Don’t succumb to their ploys to get you to subscribe to a (pretty worthless) "Credit watch" service, although you may want to pay for a copy of your FICO score for a nominal fee from one of the agencies. Personally, I didn't do this. I just took the free reports.
While you’re at the site of each reporting agency, take time to opt-out from pre-approved credit offers, so a pre-approved application doesn't’t land in your mailbox, waiting for someone to steal it and your identity.
Get your three free reports, from Equifax, TransUnion, and Experian, here: http://www.annualcreditreport.com (Warning, you have to provide some personal information, some of them account numbers, to verify your identity, so it's best to do this when/where you have access to such information.)
The Experian report gives you monthly balance information on your credit cards, which I found interesting.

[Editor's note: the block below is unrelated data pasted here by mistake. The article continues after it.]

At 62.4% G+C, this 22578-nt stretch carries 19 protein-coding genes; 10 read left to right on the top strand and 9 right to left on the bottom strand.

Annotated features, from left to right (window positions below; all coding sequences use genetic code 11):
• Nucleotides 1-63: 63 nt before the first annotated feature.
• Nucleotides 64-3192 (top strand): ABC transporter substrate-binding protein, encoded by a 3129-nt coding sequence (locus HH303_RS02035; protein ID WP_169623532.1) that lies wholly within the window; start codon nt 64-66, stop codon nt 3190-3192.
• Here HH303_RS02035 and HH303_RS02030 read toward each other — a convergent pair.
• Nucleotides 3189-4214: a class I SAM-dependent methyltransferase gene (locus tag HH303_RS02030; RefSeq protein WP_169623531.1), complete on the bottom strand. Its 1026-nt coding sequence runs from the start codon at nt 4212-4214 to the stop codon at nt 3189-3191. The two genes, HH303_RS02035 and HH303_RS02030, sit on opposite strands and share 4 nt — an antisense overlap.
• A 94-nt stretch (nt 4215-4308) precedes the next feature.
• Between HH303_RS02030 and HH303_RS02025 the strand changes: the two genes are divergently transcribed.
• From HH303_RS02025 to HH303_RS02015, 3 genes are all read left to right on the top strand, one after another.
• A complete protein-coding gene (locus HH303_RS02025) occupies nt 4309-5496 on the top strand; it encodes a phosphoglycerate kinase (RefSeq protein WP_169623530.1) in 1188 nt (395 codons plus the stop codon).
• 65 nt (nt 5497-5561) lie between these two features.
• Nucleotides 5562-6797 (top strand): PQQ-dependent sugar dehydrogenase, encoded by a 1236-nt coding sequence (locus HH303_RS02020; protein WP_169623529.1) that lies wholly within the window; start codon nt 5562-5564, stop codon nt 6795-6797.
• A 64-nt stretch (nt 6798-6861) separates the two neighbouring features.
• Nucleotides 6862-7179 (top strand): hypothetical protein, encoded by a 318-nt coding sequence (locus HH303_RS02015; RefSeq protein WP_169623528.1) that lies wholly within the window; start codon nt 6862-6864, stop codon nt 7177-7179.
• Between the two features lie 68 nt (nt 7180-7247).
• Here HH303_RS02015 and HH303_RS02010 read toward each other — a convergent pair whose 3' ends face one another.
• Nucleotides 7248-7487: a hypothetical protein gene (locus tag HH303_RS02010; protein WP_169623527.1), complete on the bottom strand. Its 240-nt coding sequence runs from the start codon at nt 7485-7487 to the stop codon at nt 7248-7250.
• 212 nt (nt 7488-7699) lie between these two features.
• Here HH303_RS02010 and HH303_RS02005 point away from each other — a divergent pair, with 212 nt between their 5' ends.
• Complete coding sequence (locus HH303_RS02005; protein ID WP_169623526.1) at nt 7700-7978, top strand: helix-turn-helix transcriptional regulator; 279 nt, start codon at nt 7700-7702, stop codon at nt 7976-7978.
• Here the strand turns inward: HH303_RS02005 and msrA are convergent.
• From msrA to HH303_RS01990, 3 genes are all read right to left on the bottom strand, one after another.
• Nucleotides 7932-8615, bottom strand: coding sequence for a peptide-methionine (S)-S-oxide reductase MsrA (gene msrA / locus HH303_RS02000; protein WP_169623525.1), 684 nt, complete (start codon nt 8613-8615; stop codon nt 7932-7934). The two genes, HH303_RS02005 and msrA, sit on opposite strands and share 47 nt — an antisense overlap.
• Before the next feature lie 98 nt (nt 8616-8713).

These are my only two credit cards, and I pay off both of them each month, and for every dollar spent on each of them, I receive frequent flyer points. That's why I charge everything I can (groceries, gas, recurring bills, eating out, auto and house insurance, all of my medical bills, etc.) to my cards.
This allows me to virtually write one check a month for everything I buy. And in reality, I pay these bills online with a bank transfer, so I don't ever really write a check for them.
I write so few checks any more. In fact, just within the last three months, I finished up a box of checks that still had the address on them of the house that I lived in with my wife up until 1994. Yes, for 11 years, I stuck return address labels of my new addresses onto the upper lefthand corner of my checks. But I digress.
The almost $9000 due on my June 2005 AMEX card was the month I charged our Alaskan Cruises, among my "normal" expenses. Of course, I charged my parents' trip on my card to get the points, and they wrote me a check to reimburse me. They couldn't care less about frequent flyer points.
You laugh; I've already taken two trips this year on frequent flyer points, and am about to take two more (me and Robert) to Tahoe in a couple of weeks.
Why not take advantage of money you're going to spend anyway? The expenditures on these two cards have netted me almost 60,000 points -- that's two free tickets, and then some.
I received my first Christmas card in the mail today. It was from my ex-mother-in-law and -father-in-law.